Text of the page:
Below are examples of what an individualized approach may look like during a care routine:
Caregiver, Ms. Raquel, learned from Rebecca’s family that they give her items to hold and manipulate during diapering routines. Rebecca is 4-months-old, and Ms. Raquel has noticed that some objects appear to be too heavy for her and she seems to be struggling to hold them. Ms. Raquel found some lighter and thicker options, thinking these might be easier for her to explore. Ms. Raquel offered Rebecca a rattle made from soft fabric during a diapering routine. Ms. Raquel noticed she was able to grasp and hold onto this rattle. At the end of the day, Ms. Raquel shared this observation and information with Rebecca’s family.
Mr. Gregory and Charlie’s family have noticed that Charlie, 26-months-old, will cry and run away when it’s time to wash hands before and after mealtimes. Mr. Gregory shared with the family that Charlie seems to prefer the liquid soap and is able to take part in the routine more comfortably if he sings a song that describes the experience of touching and feeling the soap and water. “First we have to rub, rub, rub with soap…and now our hands are soapy and slippery…so let’s rinse them off!”
Being a responsive caregiver means you:
- Provide a nurturing, consistent and responsive environment for infants and toddlers.
- Respond to the needs of infants and toddlers quickly and appropriately.
- Recognize that establishing relationships with the children’s families and primary caregivers is key. Modify your environment as infants and toddlers develop and change.
- Continuously examine and reflect on what you are observing from the children in your care, the environment you have created, as well as the interactions, experiences, and activities you offer.
- Balance the predictability and comfort of routines with the changing needs of infants and toddlers.
In essence, being a responsive caregiver means you do a lot!
Consider the descriptions above and try at least one of the following ideas below to offer a responsive approach to supporting physical development during routines:
- Offer toddlers a no-splash pitcher so they can practice pouring with minimal spills during mealtimes or snacks. You can also expose children to this concept and practice this skill by incorporating pitchers for pouring various materials during sensory play, like water or sand, into other containers.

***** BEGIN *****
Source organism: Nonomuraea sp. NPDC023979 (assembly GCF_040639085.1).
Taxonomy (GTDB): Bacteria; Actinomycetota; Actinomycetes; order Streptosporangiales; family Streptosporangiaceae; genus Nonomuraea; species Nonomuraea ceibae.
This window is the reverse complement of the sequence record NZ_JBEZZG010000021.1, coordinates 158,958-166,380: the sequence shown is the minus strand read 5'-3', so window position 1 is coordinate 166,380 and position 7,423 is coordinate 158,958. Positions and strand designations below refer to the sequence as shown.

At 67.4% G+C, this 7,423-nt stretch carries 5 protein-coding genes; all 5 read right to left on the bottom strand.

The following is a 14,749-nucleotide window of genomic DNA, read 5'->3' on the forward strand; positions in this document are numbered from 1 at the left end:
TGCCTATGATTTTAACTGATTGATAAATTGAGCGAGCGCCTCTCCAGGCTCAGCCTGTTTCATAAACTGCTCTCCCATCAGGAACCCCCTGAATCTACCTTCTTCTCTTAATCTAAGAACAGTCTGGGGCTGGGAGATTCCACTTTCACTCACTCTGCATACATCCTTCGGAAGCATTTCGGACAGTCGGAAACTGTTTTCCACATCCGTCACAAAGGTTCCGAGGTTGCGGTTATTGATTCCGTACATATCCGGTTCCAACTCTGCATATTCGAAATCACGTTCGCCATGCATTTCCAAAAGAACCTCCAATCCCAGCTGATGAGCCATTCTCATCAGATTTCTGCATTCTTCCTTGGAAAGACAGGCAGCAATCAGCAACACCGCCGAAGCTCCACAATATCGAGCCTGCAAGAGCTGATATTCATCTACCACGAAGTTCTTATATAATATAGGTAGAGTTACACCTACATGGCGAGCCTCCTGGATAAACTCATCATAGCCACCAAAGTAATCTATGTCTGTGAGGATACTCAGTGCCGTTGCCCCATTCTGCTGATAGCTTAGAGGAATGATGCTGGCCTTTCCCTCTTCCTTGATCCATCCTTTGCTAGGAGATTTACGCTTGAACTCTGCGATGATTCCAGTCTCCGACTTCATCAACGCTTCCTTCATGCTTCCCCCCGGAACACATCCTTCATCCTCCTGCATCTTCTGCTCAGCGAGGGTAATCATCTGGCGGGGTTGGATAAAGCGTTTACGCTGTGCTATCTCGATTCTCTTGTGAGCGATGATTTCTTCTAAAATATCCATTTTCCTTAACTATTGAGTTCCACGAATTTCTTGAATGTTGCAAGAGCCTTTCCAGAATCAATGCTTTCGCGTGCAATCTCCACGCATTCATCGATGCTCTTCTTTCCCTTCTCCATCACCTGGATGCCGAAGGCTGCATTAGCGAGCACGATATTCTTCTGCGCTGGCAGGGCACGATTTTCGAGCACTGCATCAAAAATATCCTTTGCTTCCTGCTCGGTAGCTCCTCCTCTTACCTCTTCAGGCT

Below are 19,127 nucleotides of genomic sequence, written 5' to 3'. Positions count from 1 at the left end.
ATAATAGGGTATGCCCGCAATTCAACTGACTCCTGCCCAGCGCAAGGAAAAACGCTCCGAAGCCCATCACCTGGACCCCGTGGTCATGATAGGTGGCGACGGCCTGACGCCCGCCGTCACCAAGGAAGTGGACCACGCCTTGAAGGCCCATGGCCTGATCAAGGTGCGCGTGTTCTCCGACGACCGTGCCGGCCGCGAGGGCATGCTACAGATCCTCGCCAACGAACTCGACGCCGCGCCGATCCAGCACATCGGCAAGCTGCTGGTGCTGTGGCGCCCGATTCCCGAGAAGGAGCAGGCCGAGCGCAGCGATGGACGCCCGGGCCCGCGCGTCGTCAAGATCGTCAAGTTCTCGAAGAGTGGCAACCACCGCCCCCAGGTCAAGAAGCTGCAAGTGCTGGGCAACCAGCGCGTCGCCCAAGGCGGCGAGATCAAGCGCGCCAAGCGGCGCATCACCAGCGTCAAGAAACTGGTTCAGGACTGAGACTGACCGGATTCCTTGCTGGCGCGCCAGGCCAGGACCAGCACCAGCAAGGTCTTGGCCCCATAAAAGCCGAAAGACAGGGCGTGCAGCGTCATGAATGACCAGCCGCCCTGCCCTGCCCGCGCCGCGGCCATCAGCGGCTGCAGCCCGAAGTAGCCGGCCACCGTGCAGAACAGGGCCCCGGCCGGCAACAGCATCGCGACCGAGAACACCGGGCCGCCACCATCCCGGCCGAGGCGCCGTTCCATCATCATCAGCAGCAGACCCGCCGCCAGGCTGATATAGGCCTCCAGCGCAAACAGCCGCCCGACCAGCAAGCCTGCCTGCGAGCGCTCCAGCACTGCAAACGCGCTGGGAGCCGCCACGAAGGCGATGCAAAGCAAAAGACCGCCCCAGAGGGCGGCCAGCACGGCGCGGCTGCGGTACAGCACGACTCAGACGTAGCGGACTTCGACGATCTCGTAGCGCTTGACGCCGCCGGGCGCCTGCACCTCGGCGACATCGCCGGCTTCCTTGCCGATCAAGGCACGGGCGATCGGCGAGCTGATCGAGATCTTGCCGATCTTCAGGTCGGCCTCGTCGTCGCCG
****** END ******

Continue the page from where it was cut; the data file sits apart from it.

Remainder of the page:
- Hang an acrylic safety mirror near the diapering table for infants.
- Post photographs or illustrations on hand washing so infants and toddlers can see the steps and have visual reminders.
- Sing a relaxing and calming song before nap time to allow the children to wind down.
Providing infants and toddlers appropriate experiences and interactions to help support their physical development is part of being a responsive caregiver. Read and review the handout below, A Responsive Approach to Blowing Bubbles During Goodbyes. You will read through different approaches to blowing bubbles during goodbyes (departure) and determine which approaches fit with which age group. Compare your answers to the answers provided and if you have any questions you can discuss your responses with your coach, trainer, or administrator.
It is important to offer learning experiences and activities that are appropriate, engaging and supportive of children’s learning and development across various developmental domains including cognitive, social-emotional, physical, language and literacy, and creative development. Staff working toward their CDA credential should use the CDA Gross Motor Activity Plan handout to develop an outdoor gross motor learning experience from your curriculum (or a new activity you plan on implementing).
A Responsive Approach to Blowing Bubbles During Goodbyes
Daily routines offer opportunities for caring and learning. You will spend a great deal of time in routines with the children in your classroom, so it is important to make these moments meaningful. Read and complete the handout below, Supporting Physical Development During Daily Routines. Think about the infants and toddlers in your care and all you have learned throughout this course and this particular lesson. Use your knowledge of infants and toddlers (consider reviewing the Infant and Toddler Physical Development milestones information from Lesson Two), and think about the ways you can continue to support their physical growth and development during routines. First review the example provided. Then, complete the sections for each infant and toddler in your care. Once you have finished your responses discuss your plan on supporting the children in your care with your coach, trainer, or administrator.